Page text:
G20 Final Communique – Annex: Sustainable Growth

September 26, 2009

baby of zimbabwe

Sustainable growth. Yes that’s right, it’s the new buzzword and it’s bandied about at the just finished G20 Summit. Let’s logically consider this for a moment.

‘Sustainable’ means by definition able to be sustained, able to continue in perpetuity. My old-school paper Oxford defines sustain as ‘support, especially for a long period’.

Growth means to grow. If we grow anything, a population of bacteria in a petri dish or a population of people on a planet, at a steady rate of any percentage you choose to pick, that growth is by definition exponential. It is not straight line growth (as the term ‘steady’ may imply), but numbers increase with greater momentum over time. Plotting it on a logarithmic scale does not change this simple fact.

Now, let’s logically consider Earth as a giant resource. Factually, is it infinite (like space, you could go on forever and forever and… you get the picture), or is it finite (like my bank account)? Obviously it must be finite. The matter contained within Earth and the Biosphere is finite. Many elements are easily recyclable, but they are still finite.

The G20 stated ‘we have a responsibility to recognize that all economies, rich and poor, are partners in building a sustainable and balanced global economy in which the benefits of economic growth are broadly and equitably shared‘. I submit that any juxtaposition of the words ‘sustainable’ and ‘growth’ create an oxymoron. And they certainly do seem to be moronic. Put simply, it is quite impossible to increase the human population on Earth, alongside increasing the use of Earth’s resources, forever. We will soon reach what ecologists term ‘carrying capacity’. This is the limit that the environment can provide for. To try to argue otherwise is illogical and absurd. I would hope that those highly paid officials are simply mistaken, and do not understand simple arithmetic, but I fear they are actively deceitful.

The G20 goes further and states ‘the current crisis has once again confirmed the fundamental recognition that our growth and prosperity are interconnected, and that no region of the globe can wall itself off in a globalized world economy’ which sounds entirely like a call for more of the same, and a warning that you’d-better-not-try-protectionist-measures because in these economically shaky times the richest nations want to ensure their continued access to the markets of labour in the poorer nations. It makes for cheaper production costs, and bigger profits.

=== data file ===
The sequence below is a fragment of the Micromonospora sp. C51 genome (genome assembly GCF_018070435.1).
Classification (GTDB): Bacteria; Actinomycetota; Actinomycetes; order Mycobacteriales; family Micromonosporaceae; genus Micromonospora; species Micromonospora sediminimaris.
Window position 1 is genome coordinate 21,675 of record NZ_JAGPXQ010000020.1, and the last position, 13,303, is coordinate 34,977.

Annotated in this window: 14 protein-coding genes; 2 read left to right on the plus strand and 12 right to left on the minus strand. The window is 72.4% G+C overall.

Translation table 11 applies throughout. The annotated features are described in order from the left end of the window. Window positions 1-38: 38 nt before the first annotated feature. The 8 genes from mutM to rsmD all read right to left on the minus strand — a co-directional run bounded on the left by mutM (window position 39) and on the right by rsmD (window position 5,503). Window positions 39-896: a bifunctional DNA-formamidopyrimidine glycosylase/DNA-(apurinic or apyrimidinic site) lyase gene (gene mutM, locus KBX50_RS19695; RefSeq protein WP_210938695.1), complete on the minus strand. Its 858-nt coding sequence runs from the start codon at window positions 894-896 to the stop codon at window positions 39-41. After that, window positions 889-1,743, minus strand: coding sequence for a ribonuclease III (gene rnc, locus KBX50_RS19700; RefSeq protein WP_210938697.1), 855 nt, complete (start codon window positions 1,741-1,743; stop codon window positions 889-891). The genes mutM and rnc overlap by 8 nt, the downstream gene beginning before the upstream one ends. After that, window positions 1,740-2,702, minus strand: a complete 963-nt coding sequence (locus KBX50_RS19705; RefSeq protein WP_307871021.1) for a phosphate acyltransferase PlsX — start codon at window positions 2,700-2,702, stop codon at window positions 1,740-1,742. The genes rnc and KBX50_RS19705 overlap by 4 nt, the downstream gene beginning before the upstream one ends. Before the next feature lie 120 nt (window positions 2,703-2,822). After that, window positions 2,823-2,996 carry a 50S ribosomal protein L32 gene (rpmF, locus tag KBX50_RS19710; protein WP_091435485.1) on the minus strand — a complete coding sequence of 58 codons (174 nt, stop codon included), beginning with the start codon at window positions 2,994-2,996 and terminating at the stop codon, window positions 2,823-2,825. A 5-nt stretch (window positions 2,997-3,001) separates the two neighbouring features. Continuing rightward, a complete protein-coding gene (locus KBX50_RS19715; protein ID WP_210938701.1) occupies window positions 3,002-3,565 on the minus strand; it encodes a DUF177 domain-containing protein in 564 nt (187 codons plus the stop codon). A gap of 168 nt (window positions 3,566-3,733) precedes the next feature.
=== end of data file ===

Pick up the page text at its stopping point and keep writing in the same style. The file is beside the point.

China goes even further, and urges the rest of the world into actually boosting growth rates.

So, let us now consider, what if after the dust has settled on the economic crisis we then go back to doing pretty much what we did before, but with a few extra regulations thrown in to look like it’s all different? What if we refuse to give up the mantra of ‘economic growth’? To answer this question we must ask what ecology tells us about populations at carrying capacity.

Carrying Capacity GraphWhat happens to a population at carrying capacity? What happens when the red line is above the blue? Well, simply put the death rate is greater than the birth rate, due to either famine or death via environmental degradation. This would have to be famine at a death rate never before seen, greater even than the famine bought about by Mao’s Great Leap Forward in which an estimated 40-80 million people died, or a death rate of 4.6% (Source: Jasper Becker’s Hungry Ghosts). To imagine what this means, compare it to the death rate in the United States today of 0.915% (based upon 8.38 deaths per 1,000 population).

The above scenario is actually the best-case-scenario. Sometimes when populations reach carrying capacity, the population numbers overshoot and then they crash. Population crash may come about by limiting factors such as food (massive wide scale famine where the majority of people die, very few survive), or toxic wastes in the environment produced by the species (death on a massive wide scale by poisoning where the majority of people die, very few survive). A graph of this scenario would look like this one below, where N is the number of people, t is time and K is carrying capacity.